AI Podcast: How a Computer Scientist Uses AI to Read Lost Literature

If you’ve ever read The Da Vinci Code or thrilled to the adventures of Indiana Jones, you know few things are more fun than stories of how the ancient world — and our modern one — intersect.

A University of Kentucky computer scientist, Brent Seales, has found himself in the middle of such a tale, as he uses AI to virtually unravel ancient texts, long thought unreadable, and bring lost literature to light.

Last year, Seales and his team caused a worldwide sensation when they used non-invasive scans to unlock writings on the ancient Ein-Gedi scroll to reveal the earliest copy of a book of the Bible — Leviticus — ever found in a holy ark.

“It confirmed readings that were there in our bibles in Sunday school, that really was a dream for me,” Seales said in a conversation on the AI Podcast with host Michael Copeland.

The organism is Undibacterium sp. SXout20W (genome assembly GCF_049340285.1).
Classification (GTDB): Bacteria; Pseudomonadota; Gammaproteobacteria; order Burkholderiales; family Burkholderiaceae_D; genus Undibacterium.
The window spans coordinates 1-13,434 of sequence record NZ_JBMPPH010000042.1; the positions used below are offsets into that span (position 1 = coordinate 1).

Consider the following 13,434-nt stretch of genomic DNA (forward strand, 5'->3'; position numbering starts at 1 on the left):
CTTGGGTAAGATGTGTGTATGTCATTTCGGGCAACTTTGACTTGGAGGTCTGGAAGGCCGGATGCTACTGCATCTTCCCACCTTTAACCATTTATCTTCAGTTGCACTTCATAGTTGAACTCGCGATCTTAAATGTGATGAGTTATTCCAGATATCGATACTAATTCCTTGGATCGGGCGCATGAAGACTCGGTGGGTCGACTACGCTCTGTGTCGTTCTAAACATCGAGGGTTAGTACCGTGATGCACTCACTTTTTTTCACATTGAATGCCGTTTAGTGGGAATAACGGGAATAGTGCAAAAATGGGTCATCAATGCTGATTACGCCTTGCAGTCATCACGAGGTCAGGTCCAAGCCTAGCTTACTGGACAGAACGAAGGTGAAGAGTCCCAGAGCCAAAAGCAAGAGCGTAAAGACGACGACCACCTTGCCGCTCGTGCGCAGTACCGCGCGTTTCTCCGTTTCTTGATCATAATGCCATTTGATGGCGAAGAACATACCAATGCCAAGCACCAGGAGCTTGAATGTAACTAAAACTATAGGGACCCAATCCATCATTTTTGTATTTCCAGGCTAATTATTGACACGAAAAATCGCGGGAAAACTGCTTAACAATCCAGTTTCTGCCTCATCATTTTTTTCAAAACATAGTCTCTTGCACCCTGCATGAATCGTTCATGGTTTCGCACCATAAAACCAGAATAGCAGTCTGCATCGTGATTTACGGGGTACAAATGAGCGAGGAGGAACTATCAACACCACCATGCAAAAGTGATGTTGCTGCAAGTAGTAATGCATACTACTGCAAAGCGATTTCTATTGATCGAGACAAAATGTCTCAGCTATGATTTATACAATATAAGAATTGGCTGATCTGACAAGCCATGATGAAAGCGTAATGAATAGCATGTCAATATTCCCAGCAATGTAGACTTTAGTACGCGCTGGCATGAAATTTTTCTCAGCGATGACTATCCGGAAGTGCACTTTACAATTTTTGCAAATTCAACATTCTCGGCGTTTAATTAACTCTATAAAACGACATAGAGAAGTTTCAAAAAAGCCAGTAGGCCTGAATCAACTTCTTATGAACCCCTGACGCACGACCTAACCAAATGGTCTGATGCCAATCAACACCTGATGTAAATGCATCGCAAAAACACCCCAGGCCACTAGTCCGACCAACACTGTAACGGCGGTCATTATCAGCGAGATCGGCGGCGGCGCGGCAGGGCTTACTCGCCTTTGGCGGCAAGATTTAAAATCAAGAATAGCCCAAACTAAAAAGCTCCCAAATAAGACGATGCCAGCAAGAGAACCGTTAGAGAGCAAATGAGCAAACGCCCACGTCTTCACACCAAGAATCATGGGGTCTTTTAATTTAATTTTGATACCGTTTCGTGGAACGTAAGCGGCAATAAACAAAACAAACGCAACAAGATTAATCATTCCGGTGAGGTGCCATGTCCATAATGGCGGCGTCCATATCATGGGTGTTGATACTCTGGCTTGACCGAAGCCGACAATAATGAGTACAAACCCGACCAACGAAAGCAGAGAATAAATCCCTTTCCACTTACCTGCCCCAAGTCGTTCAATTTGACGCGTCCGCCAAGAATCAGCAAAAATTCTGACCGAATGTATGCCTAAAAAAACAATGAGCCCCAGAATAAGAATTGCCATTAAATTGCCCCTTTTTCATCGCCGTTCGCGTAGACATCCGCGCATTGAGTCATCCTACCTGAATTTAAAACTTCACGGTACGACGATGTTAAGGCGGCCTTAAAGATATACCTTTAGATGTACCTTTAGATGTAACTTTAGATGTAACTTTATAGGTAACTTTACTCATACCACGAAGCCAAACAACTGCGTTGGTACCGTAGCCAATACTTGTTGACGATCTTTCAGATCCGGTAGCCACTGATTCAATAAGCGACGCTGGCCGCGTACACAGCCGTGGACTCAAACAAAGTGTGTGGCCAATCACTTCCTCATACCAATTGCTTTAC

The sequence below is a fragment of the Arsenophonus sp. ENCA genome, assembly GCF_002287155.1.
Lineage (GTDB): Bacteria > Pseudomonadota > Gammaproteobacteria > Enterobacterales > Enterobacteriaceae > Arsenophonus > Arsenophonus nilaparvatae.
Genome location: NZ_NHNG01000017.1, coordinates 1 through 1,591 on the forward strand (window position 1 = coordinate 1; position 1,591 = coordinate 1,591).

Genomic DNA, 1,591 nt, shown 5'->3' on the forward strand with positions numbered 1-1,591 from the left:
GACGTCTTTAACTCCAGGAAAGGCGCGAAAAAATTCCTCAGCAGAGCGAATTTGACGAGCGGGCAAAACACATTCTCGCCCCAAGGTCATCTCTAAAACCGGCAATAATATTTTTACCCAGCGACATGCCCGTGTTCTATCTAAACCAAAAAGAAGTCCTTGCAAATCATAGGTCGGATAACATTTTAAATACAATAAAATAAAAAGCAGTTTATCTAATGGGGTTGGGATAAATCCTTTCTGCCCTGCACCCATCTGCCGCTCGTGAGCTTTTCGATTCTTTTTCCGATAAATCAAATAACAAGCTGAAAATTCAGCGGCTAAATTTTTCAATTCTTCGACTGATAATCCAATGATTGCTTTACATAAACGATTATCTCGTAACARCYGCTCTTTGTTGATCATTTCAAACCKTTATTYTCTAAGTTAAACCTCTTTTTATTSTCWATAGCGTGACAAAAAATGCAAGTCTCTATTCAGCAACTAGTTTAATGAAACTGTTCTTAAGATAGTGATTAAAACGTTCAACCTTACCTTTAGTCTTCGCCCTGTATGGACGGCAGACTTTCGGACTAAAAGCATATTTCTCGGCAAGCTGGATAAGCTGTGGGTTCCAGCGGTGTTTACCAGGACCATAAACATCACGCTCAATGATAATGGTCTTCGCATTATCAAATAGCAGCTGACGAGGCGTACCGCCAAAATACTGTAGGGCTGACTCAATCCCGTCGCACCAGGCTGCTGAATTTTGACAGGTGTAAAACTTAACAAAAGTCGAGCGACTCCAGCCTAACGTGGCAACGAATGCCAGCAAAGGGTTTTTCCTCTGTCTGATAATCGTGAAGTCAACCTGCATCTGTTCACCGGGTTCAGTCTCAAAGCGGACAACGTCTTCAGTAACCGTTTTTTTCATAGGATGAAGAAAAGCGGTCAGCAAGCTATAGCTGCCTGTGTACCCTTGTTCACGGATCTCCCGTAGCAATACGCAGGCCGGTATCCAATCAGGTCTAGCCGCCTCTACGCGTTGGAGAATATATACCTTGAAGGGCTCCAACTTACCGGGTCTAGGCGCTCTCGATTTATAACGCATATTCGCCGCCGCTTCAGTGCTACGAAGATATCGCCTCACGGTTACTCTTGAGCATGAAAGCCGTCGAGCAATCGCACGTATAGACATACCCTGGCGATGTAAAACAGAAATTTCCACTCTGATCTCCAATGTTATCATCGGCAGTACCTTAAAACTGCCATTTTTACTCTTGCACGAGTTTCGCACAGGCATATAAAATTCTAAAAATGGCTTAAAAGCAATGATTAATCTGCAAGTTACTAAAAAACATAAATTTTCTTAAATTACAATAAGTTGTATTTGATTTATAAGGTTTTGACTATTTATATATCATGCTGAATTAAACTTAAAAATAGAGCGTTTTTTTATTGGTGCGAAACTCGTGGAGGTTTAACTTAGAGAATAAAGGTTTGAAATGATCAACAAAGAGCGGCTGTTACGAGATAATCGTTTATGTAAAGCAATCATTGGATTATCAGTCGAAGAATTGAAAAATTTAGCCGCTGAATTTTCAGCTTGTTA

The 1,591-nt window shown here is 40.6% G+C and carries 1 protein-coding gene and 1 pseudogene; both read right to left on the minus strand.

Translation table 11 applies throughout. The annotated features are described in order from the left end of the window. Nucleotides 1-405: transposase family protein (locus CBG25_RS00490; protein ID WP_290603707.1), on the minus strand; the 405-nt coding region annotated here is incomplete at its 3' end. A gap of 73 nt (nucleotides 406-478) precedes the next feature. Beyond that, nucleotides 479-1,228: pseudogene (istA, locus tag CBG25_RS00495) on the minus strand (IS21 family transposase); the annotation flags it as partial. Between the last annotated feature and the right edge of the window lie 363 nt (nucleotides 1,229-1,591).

The Text Big Thing

Now, Seales and his team are turning their expertise to a cache of texts discovered in the so-called “Villa of the Papyri,” in the Roman city of Herculaneum on the Bay of Naples destroyed 2000 years ago by the eruption of Mount Vesuvius in an effort to bring even more of the ancient world’s secrets to light.

“I think we owe it to humanity to wring what we can from that cache of material,” Seales said. “There’s just a ton of stuff from a limited cache of material that remains unanalyzed.”

Ruins from the Roman city of Herculaneum, destroyed by a volcanic eruption in 79 A.D.
Ruins from the Roman city of Herculaneum, destroyed by a volcanic eruption in 79 A.D.

Scholars are keeping a sharp eye out for a long list of lost classical texts believed to describe everything from the motion of the planets as they whirl around our Sun to the unceasing political intrigues of the late Roman Republic.

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